5. If you get the option to Allow Direct Database Access, this is a definite No. We don’t want people to fiddle with our database from far away.

  6. When you’re done, click to create the database— OK, Finish, Create, Add new database now, or whatever your web host decides to label their button with.

  7. Now you should be able to see a summary of the database you created. Complete with the values you chose and the values chosen for you. As usual, write it all down or copy and paste it into Notepad or some similar application.

What just happened?

Now we have a fresh database just itching to be filled up and manipulated. We also have the database information we need to do so. Now we go to the most interesting part of the process and get our very first glimpse of PrestaShop in action. We’ll set up the program right away.

 

How to install PrestaShop


Now for the fun part, when you get to see some results. What we are going to do is run the PrestaShop auto-installer. This will be a series of web pages where you will enter information to allow the auto-installer to configure your store.

The sort of information that we will be entering is business information such as your shop name, personal details, and of course the database information gathered previously.

 

Time for action – the PrestaShop auto-installer


To get started, type your shop domain name into your web browser. It will automatically redirect you to the default start of the PrestaShop installation program. You should then perform the following steps:

  1. First, just choose your language and tick on the licenses agreement. Then click on Next to move to the System Compatibility screen as shown in the following screenshot:

  2. Check that you have all green ticks in PHP parameters and Write permissions on files, as in the preceding screenshot. On the Optional set-up you can have some crosses, but they are not obligatory. If you do, then click on Next to proceed and jump to the next step. If you see some scary red crosses, don’t panic because there are some simple solutions here. If you have all green ticks move on to step number 6.

  3. If you have any red crosses under the PHP settings, then you need to contact your web host and ask them to make some changes for you. If your hosting package has the system requirements discussed earlier, it is most unlikely you have any crosses here. Also, if you have installed hosting on your own PC, they will all be ticks. If you have crosses and need to contact your web host, then read the next point first.

  4. The next is Write permissions on files. This is the most likely area to have some crosses and also has the easiest remedy. In order for PrestaShop to install itself, it needs to modify (write to) various files and folders. A red cross indicates that the folder cannot be written to. Changing this is nice and easy. Log in to your website with FTP just as we did when we transferred the PrestaShop folders there. Locate any folders with a red cross, right-click on them, and select Properties. Then put a tick in the top two checkboxes under the Write column. Done! It is possible that you might need to use your web host’s file manager to do this step. Also, if you extracted the files on your web server, then the file permissions will probably not need amending at all. The last optional settings are just that, entirely optional. And again if you are pro-hosting, your web host will need to resolve this for you, but PrestaShop will still be functional without them.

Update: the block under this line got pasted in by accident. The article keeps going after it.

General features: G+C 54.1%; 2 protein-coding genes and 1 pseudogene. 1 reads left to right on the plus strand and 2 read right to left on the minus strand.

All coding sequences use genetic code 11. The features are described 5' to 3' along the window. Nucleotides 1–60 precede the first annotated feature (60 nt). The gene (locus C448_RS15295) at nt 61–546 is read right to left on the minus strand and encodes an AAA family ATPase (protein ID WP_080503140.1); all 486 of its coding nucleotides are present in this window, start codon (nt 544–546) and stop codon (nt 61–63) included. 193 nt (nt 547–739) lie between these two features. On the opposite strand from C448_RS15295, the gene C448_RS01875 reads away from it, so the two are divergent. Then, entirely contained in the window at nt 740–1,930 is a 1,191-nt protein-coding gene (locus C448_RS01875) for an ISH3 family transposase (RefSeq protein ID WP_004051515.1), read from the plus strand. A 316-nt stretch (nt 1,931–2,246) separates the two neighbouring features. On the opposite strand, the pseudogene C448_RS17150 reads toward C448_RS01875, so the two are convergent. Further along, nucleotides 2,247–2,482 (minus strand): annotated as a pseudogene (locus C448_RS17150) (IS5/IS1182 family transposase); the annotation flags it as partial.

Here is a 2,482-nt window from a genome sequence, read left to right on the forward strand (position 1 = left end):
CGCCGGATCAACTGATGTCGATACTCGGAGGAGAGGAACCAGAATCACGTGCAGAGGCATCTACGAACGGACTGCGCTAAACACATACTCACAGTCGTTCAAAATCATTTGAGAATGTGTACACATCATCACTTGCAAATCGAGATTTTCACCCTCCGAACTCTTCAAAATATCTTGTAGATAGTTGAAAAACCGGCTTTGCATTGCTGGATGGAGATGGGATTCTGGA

5. Click on the Refresh these settings button to check if you have solved the problem(s) and then click on Next and read on.

  6. The next is the System Configuration screen:

  7. You might have probably guessed that this is where you will fill in all the database information that we collected earlier. I will go through each setting one at a time because some of the fields are described differently from host to host and by PrestaShop. I feel the need for a small table of explanations. Here it is:

    PrestaShop field

    Explanation/alternative name

    Database server address

    This is the address of computer (server) with your database on it: Sometimes called “address”, “host name”, or just “database server”.

    Type this in here exactly as it appears in your web hosting control panel. It could be something like mysql.yourdomain.xxx.

    Database name

    This is simply a name given to the database on the database server: On shared hosting environments, this is often the same thing as the username (or login as PrestaShop calls it).

    Enter exactly as it appears in your hosting control panel.

    Login

    Your MySQL username: On shared hosting environments, this is often the same as database name.

    Enter exactly as it appears in your hosting control panel.

    Password

    Your top secret sequence of letters and numbers (Shhh…).

    Database Engine

    This is the way to store your data in your database. You will see a drop-down menu with two options: InnoDB and MyISAM.

    InnoDB is the default storage engine for MySQL and MyISAM was the default storage engine for MySQL.